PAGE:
The economy is getting sticky in Teflon Thailand

Why is this man—anti-government protest leader Suthep Thaugsuban—smiling?
Why is this man—anti-government protest leader Suthep Thaugsuban—smiling?
Image: Reuters/Athit Perawongmetha
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Thailand’s political chaos has been waxing and waning for more than a decade, but it has done little to derail economic expansion, earning the country a famously nonstick reputation—until now.

The last quarter in which Thailand’s economy contracted was in 2011, when devastating floods hit the country. This time around, the trouble is entirely man-made. Months of paralyzing street protests and the recent ouster of prime minister Yingluck Shinawatra caused first-quarter GDP to shrink 0.6% year-on-year, according to new data released today. That was even worse than analysts expected.

The country, mired in an intractable feud between mostly rural lower-class citizens and the upper-class Thai establishment, currently has a caretaker government in place but no certain date set for new elections. The temporary government is restricted in its ability to stimulate the economy, which could make the contraction worse.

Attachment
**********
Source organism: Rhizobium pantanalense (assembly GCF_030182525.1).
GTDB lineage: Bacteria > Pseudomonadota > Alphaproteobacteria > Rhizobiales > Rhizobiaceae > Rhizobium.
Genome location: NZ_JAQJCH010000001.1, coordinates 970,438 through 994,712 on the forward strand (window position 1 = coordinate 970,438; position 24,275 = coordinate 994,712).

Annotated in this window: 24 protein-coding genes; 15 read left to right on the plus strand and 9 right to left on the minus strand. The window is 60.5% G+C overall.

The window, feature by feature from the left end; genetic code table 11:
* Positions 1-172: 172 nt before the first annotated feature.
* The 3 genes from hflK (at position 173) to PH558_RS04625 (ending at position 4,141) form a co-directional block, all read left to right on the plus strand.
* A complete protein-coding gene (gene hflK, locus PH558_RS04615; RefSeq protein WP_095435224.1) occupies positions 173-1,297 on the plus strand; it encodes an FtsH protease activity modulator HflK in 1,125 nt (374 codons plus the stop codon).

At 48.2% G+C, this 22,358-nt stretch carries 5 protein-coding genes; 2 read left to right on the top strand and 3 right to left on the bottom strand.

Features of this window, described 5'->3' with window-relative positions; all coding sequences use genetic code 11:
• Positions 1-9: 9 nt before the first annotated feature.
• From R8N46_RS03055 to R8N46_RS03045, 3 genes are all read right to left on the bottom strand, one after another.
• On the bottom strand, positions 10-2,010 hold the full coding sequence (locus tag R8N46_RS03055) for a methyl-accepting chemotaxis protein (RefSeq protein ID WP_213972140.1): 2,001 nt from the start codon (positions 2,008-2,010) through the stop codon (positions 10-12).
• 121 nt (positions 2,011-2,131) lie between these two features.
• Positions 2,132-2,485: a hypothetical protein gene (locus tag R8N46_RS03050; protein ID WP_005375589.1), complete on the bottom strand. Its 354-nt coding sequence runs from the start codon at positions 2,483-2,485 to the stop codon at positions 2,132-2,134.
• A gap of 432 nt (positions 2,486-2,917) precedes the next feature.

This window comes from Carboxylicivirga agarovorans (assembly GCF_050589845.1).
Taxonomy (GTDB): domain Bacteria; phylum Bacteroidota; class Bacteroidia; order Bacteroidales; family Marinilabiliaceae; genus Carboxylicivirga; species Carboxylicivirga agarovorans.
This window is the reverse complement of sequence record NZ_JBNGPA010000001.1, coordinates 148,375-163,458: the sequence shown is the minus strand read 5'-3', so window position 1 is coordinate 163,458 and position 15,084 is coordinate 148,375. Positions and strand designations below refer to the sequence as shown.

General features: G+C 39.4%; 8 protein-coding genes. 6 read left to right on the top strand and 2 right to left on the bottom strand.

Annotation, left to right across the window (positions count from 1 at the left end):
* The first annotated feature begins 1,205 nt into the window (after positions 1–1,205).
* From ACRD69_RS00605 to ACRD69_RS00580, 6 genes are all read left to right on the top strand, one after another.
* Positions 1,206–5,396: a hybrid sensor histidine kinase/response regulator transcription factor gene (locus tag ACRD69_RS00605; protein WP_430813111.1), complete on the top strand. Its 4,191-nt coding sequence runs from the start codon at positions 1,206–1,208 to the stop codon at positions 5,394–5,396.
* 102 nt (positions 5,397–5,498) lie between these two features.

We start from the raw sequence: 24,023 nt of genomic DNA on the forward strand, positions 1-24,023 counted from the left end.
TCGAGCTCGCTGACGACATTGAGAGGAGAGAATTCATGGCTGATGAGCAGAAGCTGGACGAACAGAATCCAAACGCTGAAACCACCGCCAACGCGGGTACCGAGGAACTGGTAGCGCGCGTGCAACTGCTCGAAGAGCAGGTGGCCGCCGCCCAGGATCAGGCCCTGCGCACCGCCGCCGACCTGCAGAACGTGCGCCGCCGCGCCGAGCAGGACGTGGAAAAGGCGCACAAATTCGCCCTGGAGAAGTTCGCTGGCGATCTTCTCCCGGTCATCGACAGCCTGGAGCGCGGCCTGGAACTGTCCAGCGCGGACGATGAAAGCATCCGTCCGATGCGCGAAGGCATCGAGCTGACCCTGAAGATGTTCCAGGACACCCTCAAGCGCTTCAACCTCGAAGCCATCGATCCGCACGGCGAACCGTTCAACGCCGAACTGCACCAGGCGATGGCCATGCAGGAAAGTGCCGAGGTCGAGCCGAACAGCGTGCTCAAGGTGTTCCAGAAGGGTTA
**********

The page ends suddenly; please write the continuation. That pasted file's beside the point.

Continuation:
Despite the tumult of the last decade, Thailand has transformed into a comfortably middle-income country. The economy is bolstered by spending from a newly affluent middle class, who pack the country’s innumerable shopping malls, along with tourist spending and a manufacturing sector that churns out automobiles from US and Japanese firms.

Those economic pillars are now looking a little shaky. Private consumption (down 2.1%), manufacturing (down 2.7%) and investment (down 9.8%) underperformed analyst expectations in the third quarters, due to doubts about whether Thailand’s political stand-off can ever be resolved. The tourism sector has also taken a hit, due to a series of high-profile attacks on political demonstrators that have killed more than two dozen people this year.

The Thai economy “is likely to grow at a slow pace as a result of the economic contraction in the first quarter,” as ”political uncertainty” limits growth, the country’s National Economic and Social Development Board said in a statement. It now expects 1.5-2.5% expansion in 2014, down from a previous estimate of 3-4%.